Background— Higher levels of physical activity are associated with reduced cardiovascular mortality but its effect on age-related changes in cardiac structure and function is unknown. The present study defines the effect of daily physical activity on age-related changes in cardiac structure, function, metabolism, and performance in healthy women. Methods and Results— Sixty-three healthy women were grouped according to age (young, 20–30 years, n=21; middle, 40–50 years, n=22; and older, 65–81 years, n=20) and daily physical activity level (low active <7500 and high active >12 500 steps/d). Participants underwent cardiac MRI including tissue tagging and 31P spectroscopy and exercise testing with noninvasive central hemodynamic measurements. Aging was associated with increased concentric remodeling (P<0.01) and left ventricular torsion (P<0.01), and a decline in diastolic function (P<0.01), cardiac phosphocreatine:ATP ratio (P<0.01), peak exercise cardiac power output (P<0.01), and O2 consumption (P<0.01). Older high-active women demonstrated a phosphocreatine:ATP ratio and relative peak O2 consumption similar to young low-active women, and 23% and 26% higher than older low-active women (phosphocreatine:ATP ratio, 1.9±0.2 versus 1.4±0.1; P<0.05 and O2 consumption, 24.1±3.8 versus 17.8±2.0 mL/[kg·min]; P<0.01). In older women, physical activity had no effect on eccentricity ratio (0.9±0.2 versus 0.8±0.1 g/mL; P=0.19), E/A ratio (1.3±0.5 versus 1.4±0.5; P=0.66), torsion (7.6±1.7 versus 8.0°±2.1°; P=0.20), and peak cardiac power output (3.4±0.7 versus 3.4±0.8 W; P=0.91). Conclusions— A higher level of daily physical activity preserves cardiac metabolism and exercise capacity with aging but has limited effect on age-related changes in concentric remodeling, diastolic function, and cardiac performance.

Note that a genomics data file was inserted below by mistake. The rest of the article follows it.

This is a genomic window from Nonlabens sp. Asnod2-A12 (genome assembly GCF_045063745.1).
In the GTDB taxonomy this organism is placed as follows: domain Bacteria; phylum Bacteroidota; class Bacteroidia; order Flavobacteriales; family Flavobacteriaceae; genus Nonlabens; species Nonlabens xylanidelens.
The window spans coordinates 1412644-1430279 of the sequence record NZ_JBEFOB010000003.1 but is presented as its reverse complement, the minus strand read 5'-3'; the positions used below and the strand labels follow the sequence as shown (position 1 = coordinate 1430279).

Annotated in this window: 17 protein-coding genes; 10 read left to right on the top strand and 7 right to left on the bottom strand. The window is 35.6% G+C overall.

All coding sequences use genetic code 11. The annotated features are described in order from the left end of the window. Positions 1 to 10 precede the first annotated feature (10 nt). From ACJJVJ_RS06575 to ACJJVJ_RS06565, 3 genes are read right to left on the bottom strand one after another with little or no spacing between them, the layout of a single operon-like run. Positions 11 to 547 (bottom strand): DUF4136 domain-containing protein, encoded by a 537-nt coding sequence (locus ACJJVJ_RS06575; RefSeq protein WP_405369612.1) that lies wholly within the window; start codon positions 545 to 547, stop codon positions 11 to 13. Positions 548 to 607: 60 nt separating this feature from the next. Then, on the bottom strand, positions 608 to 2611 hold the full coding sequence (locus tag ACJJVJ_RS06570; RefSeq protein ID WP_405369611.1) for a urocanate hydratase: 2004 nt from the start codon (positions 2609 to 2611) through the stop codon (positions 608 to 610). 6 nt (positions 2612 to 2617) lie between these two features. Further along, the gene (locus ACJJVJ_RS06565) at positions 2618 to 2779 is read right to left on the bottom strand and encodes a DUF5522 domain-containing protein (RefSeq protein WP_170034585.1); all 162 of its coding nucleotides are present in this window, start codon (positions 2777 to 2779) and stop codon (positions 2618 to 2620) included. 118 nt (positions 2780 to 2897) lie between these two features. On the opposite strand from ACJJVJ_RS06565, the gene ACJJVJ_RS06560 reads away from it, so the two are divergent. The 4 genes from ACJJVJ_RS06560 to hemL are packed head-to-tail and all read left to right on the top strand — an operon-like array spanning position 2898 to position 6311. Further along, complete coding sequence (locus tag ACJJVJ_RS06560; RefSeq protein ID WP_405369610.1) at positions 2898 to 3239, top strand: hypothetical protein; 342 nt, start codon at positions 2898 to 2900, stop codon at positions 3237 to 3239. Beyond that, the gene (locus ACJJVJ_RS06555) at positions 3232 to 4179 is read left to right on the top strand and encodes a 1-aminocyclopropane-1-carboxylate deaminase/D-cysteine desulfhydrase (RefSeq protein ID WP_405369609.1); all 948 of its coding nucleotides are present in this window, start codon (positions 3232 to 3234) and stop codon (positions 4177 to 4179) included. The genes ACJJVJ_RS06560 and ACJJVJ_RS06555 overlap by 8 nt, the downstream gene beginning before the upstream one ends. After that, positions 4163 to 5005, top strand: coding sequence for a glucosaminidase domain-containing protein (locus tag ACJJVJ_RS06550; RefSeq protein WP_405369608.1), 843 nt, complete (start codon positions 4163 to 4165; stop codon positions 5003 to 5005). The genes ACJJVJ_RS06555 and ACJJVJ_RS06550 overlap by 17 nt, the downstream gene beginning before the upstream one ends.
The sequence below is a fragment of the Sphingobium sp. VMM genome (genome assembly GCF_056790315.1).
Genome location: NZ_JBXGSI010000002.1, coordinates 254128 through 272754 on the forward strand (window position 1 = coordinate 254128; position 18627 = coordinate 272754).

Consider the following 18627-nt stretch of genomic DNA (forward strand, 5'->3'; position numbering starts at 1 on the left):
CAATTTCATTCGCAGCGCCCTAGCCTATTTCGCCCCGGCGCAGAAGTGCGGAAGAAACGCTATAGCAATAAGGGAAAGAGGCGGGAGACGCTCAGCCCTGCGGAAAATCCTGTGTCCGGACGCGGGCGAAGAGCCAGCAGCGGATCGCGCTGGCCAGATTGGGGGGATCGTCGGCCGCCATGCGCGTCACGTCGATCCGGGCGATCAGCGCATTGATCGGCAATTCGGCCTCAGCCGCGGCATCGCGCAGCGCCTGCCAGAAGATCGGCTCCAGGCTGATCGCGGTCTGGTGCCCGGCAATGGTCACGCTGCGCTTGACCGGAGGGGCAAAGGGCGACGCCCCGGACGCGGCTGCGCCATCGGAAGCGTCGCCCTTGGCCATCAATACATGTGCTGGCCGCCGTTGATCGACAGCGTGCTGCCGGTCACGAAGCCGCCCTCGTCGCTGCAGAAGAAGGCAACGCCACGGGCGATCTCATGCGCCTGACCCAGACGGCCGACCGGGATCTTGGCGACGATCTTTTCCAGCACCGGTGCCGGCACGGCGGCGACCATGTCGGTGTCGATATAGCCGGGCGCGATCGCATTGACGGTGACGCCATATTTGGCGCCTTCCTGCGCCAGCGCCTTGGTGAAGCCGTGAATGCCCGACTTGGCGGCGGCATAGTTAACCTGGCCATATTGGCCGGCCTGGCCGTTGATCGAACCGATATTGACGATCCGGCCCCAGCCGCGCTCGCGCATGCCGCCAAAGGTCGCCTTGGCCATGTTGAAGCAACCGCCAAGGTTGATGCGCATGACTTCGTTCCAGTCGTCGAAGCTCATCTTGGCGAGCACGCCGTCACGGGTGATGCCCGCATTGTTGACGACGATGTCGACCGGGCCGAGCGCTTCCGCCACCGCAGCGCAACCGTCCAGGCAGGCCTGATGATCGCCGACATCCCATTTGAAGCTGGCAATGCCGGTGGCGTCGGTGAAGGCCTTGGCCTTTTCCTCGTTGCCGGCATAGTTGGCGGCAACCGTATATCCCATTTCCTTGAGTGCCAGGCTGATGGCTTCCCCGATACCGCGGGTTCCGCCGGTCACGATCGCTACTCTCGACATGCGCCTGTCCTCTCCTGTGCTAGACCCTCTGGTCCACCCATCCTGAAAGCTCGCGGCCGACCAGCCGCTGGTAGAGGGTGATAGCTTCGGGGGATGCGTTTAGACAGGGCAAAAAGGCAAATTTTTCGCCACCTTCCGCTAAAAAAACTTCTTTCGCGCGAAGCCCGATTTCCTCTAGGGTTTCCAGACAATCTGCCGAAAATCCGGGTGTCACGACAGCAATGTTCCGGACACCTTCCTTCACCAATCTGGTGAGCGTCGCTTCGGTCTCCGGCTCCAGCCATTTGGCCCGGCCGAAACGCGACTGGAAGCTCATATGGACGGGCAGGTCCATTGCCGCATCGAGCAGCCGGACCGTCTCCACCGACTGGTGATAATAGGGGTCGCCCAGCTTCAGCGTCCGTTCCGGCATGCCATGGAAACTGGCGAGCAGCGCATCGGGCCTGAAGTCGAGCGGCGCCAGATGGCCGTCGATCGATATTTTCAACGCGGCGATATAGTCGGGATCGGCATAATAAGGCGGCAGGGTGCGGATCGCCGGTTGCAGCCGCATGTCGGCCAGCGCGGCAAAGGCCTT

Bibliographical noteFree access
- cardiopulmonary exercise test
- magnetic resonance imaging
- physical activity
FingerprintDive into the research topics of 'Effect of physical activity on age-related changes in cardiac function and performance in women.'. Together they form a unique fingerprint.
- Research Centre for Sport, Exercise and Life Sciences - Professor of Clinical Cardiovascular and Exercise Medicine and Research Lead
Person: Teaching and Research